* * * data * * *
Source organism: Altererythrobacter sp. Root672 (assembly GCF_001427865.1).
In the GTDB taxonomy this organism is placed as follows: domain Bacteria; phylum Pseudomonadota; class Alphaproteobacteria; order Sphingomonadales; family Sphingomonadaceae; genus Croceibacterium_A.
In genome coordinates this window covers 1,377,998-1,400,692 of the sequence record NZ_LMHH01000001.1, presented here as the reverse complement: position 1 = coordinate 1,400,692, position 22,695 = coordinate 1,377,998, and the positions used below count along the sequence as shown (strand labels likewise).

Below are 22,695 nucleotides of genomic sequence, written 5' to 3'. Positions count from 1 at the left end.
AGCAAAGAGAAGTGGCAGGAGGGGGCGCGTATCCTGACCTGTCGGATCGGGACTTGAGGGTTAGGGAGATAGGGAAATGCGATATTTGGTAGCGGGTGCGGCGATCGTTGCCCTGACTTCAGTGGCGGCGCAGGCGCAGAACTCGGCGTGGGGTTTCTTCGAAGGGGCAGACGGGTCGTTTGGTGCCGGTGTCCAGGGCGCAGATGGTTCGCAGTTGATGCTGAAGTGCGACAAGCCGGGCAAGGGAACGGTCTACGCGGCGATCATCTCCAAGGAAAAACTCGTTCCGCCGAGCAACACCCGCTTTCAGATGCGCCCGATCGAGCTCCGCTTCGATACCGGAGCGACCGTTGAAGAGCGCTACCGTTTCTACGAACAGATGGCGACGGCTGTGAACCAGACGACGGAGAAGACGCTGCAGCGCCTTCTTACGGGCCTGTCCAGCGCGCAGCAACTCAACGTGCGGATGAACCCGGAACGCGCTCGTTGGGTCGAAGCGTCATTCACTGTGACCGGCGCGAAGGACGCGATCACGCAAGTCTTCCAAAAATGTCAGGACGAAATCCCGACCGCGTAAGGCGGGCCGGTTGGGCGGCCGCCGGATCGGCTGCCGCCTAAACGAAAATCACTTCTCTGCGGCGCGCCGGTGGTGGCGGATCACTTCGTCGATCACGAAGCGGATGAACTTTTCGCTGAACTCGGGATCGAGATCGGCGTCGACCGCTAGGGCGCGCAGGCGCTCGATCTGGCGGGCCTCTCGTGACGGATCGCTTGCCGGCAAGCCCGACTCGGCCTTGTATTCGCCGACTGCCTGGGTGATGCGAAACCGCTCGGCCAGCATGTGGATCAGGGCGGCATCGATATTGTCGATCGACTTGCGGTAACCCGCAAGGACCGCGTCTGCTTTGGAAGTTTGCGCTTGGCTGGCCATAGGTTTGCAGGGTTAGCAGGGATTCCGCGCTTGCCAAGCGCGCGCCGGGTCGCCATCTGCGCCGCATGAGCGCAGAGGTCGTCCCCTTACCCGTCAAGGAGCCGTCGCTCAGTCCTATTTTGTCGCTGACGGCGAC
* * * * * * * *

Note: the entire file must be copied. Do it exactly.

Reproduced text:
Source organism: Altererythrobacter sp. Root672 (assembly GCF_001427865.1).
In the GTDB taxonomy this organism is placed as follows: domain Bacteria; phylum Pseudomonadota; class Alphaproteobacteria; order Sphingomonadales; family Sphingomonadaceae; genus Croceibacterium_A.
In genome coordinates this window covers 1,377,998-1,400,692 of the sequence record NZ_LMHH01000001.1, presented here as the reverse complement: position 1 = coordinate 1,400,692, position 22,695 = coordinate 1,377,998, and the positions used below count along the sequence as shown (strand labels likewise).

Below are 22,695 nucleotides of genomic sequence, written 5' to 3'. Positions count from 1 at the left end.
AGCAAAGAGAAGTGGCAGGAGGGGGCGCGTATCCTGACCTGTCGGATCGGGACTTGAGGGTTAGGGAGATAGGGAAATGCGATATTTGGTAGCGGGTGCGGCGATCGTTGCCCTGACTTCAGTGGCGGCGCAGGCGCAGAACTCGGCGTGGGGTTTCTTCGAAGGGGCAGACGGGTCGTTTGGTGCCGGTGTCCAGGGCGCAGATGGTTCGCAGTTGATGCTGAAGTGCGACAAGCCGGGCAAGGGAACGGTCTACGCGGCGATCATCTCCAAGGAAAAACTCGTTCCGCCGAGCAACACCCGCTTTCAGATGCGCCCGATCGAGCTCCGCTTCGATACCGGAGCGACCGTTGAAGAGCGCTACCGTTTCTACGAACAGATGGCGACGGCTGTGAACCAGACGACGGAGAAGACGCTGCAGCGCCTTCTTACGGGCCTGTCCAGCGCGCAGCAACTCAACGTGCGGATGAACCCGGAACGCGCTCGTTGGGTCGAAGCGTCATTCACTGTGACCGGCGCGAAGGACGCGATCACGCAAGTCTTCCAAAAATGTCAGGACGAAATCCCGACCGCGTAAGGCGGGCCGGTTGGGCGGCCGCCGGATCGGCTGCCGCCTAAACGAAAATCACTTCTCTGCGGCGCGCCGGTGGTGGCGGATCACTTCGTCGATCACGAAGCGGATGAACTTTTCGCTGAACTCGGGATCGAGATCGGCGTCGACCGCTAGGGCGCGCAGGCGCTCGATCTGGCGGGCCTCTCGTGACGGATCGCTTGCCGGCAAGCCCGACTCGGCCTTGTATTCGCCGACTGCCTGGGTGATGCGAAACCGCTCGGCCAGCATGTGGATCAGGGCGGCATCGATATTGTCGATCGACTTGCGGTAACCCGCAAGGACCGCGTCTGCTTTGGAAGTTTGCGCTTGGCTGGCCATAGGTTTGCAGGGTTAGCAGGGATTCCGCGCTTGCCAAGCGCGCGCCGGGTCGCCATCTGCGCCGCATGAGCGCAGAGGTCGTCCCCTTACCCGTCAAGGAGCCGTCGCTCAGTCCTATTTTGTCGCTGACGGCGAC